Discover and read the best of Twitter Threads about #deepdive

Most recents (23)

(1/) #unicorns and where less obvious opportunity in #AfricaTech might hide…
#India produced +35 #unicorns in 2021. While the number is staggering, it's much more interesting to see in which verticals value was created and what one can learn in relation to. Hold on #deepdive:
(2/) 38% #eCommerce. Many in #B2B (not just food and retail). Starting to see some unique & alternative models in continent, but a long way to go. Weaker manufacturing infrastructure and fragmentation makes it more challenging. Could be huge wins for those who crack this one up.
(3/) ~14% #fintech. Not just flashy #neobanks. Helping small merchants accept cash, SMEs and services manage subscriptions and of course access to credit shine above.
Read 10 tweets
Another #DeepDive on the Epik hack because I'm curious as to what exactly's going on. The people I know who know about this stuff are too busy screaming. "The 180 gigabyte trove of data could shine light on some of the internet’s most odious corners."…
"...“a decade’s worth of data from the company” has been obtained, including all domain purchases, domain transfers, and unredacted website registration data that could shed light on individuals and groups behind extremist or hate sites."
That alone is huge because - I'm sure you'd guess if you don't know - a lot of the really nasty, hateful, icky sites don't reveal who runs them. Dark web shit.

And now here it all is, open to the public.
Read 8 tweets
Right y'all, a quickie #DeepDive on this registrar hack.…
This isn't just A website, it's the person who registers and hosts websites for a large number of right wing nutjobs on the 'net.
"Epik, the web host and domain registrar for a variety of right-wing sites. Epik’s client list has reportedly ranged from more mainstream conservative groups like the Texas Republican Party to Gab and other far-right sites"
Read 11 tweets
Deep dive into Opening Range Breaks.

No opinion at all on the stocks mentioned other than the opening risk reward.

Working on procedural memory. @PradeepBonde

Went through about 500 charts with volume. Here are 16 clean ones (thread below).
#DeepDive #Study Image
Read 16 tweets
Why are people poisoning themselves with horse dewormer to treat COVID-19?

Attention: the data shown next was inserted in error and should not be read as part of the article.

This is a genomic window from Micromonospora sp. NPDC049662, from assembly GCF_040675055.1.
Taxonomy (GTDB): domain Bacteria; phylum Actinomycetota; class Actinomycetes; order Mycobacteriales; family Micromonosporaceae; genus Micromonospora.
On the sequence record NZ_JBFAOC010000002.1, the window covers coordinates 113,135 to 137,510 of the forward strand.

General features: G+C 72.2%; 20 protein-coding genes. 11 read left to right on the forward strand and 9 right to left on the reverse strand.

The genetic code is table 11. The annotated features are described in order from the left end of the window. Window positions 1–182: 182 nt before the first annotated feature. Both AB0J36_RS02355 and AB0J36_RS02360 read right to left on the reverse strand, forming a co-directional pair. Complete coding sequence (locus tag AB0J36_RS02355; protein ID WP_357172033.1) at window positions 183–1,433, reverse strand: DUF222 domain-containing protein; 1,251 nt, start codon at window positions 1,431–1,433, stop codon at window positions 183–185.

Let's explore ivermectin in this week's #DeepDive
Ivermectin is a medication which is perscribed to combat parasites.

It jams itself into chloride channels, permanently turning the nerves off.

It can't do that to people, so it has a pretty good safety profile if you stick to the correct doses.
Okay, but viruses don't have nerves.

So why would an insecticide work on a virus?

It does something else, too. It blocks the import of proteins into the nucleus.

Kind of.…
Read 10 tweets
2. Stew Peters' interviews #DrJaneRuby, outs the CDC for "lies" -- confirms a "well known" but experimental ("not for humans") technology called #magnetofection that magnetizes cells (for the purpose destabilizing the cells; enabling changes to mRNA):…
... I will attempt to keep this thread updated of news re: people becoming magnetized as a result of AT LEAST the #Moderna toxins.

more news soon...
Read 6 tweets
A look at Arthur Pfannstiel.
(Adolf Wuester Nazi art looting connection)

a thread...
Member of staff of ERR, Bordeaux and of GIS. Friend of von Behr, for whom he is said to have acted as an informer. In touch with Wuester. Believed under indictment for espionage. Now in Fresne Prison, Paris in custody of Seine Tribunal-ALIU Final Report
Pfannstiel had married a French woman, and the pair had a deep knowledge of the French art world. Pfannstiel reportedly furnished von Behr with the names of Jewish collectors and later in the war worked as an agent for the SD.-Goering’s Man in Paris
Read 23 tweets
In 1875, a series of locust swarms the size of California ripped through the Western frontier

Blotting out the sun and causing the modern equivalent of $4 billion in damages, major famines followed in their wake

In 1902, just 25 years later, the species went extinct

The grasshopper, the Rocky Mountian locust, was once the most numerous animal on the planet.

So numerous, that entomologists didn't bother to collect them.

The only specimens came from a glacier in Montana, which has since melted b/c global warming…
The Rocky Mountain Locust, Melanoplus spreta, once had a range which covered almost the entirety of the US.

It was a highly mobile species which had been collected from Nevada all the way to St. Louis.

It bred mostly in the Rocky Mountain river basin.
Read 20 tweets
Shimon Peres 9th Prime minister of Israel and Edgar Bronfman Sr

Ehud Barak said Shimon introduced Epstein to him in 2002… Image
Yitzhak Shamir 7th Prime Minister of Israel and Robert Maxwell…

He spoke at Maxwell's funeral

″Maxwell was a passionate friend of Israel and we are sorry about this heavy tragedy″

“He has done more for Israel than can today be told" Image
Ghislaine Maxwell’s last public appearance before her arrest was to support a charity for human trafficking victims…
Read 138 tweets